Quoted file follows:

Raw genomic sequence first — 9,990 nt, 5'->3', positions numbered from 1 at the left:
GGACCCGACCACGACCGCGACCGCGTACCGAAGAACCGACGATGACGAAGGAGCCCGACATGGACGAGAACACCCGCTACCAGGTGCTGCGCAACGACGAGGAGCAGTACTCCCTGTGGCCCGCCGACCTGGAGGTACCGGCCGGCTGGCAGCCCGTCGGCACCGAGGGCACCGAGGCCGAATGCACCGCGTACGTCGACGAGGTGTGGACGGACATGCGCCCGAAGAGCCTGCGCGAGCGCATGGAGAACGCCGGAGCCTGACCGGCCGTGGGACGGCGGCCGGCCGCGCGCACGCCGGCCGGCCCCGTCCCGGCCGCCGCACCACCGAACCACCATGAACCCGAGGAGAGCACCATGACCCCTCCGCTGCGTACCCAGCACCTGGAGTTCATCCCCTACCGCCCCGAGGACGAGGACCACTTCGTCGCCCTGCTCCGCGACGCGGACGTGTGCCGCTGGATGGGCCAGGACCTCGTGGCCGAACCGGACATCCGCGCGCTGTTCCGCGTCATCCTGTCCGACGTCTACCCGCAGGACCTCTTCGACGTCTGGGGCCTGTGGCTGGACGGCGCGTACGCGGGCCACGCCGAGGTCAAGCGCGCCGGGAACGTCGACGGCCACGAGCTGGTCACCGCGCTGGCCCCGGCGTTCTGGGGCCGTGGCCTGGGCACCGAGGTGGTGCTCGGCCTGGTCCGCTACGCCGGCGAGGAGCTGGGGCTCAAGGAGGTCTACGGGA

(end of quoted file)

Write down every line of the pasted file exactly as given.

Raw genomic sequence first — 9,990 nt, 5'->3', positions numbered from 1 at the left:
GGACCCGACCACGACCGCGACCGCGTACCGAAGAACCGACGATGACGAAGGAGCCCGACATGGACGAGAACACCCGCTACCAGGTGCTGCGCAACGACGAGGAGCAGTACTCCCTGTGGCCCGCCGACCTGGAGGTACCGGCCGGCTGGCAGCCCGTCGGCACCGAGGGCACCGAGGCCGAATGCACCGCGTACGTCGACGAGGTGTGGACGGACATGCGCCCGAAGAGCCTGCGCGAGCGCATGGAGAACGCCGGAGCCTGACCGGCCGTGGGACGGCGGCCGGCCGCGCGCACGCCGGCCGGCCCCGTCCCGGCCGCCGCACCACCGAACCACCATGAACCCGAGGAGAGCACCATGACCCCTCCGCTGCGTACCCAGCACCTGGAGTTCATCCCCTACCGCCCCGAGGACGAGGACCACTTCGTCGCCCTGCTCCGCGACGCGGACGTGTGCCGCTGGATGGGCCAGGACCTCGTGGCCGAACCGGACATCCGCGCGCTGTTCCGCGTCATCCTGTCCGACGTCTACCCGCAGGACCTCTTCGACGTCTGGGGCCTGTGGCTGGACGGCGCGTACGCGGGCCACGCCGAGGTCAAGCGCGCCGGGAACGTCGACGGCCACGAGCTGGTCACCGCGCTGGCCCCGGCGTTCTGGGGCCGTGGCCTGGGCACCGAGGTGGTGCTCGGCCTGGTCCGCTACGCCGGCGAGGAGCTGGGGCTCAAGGAGGTCTACGGGA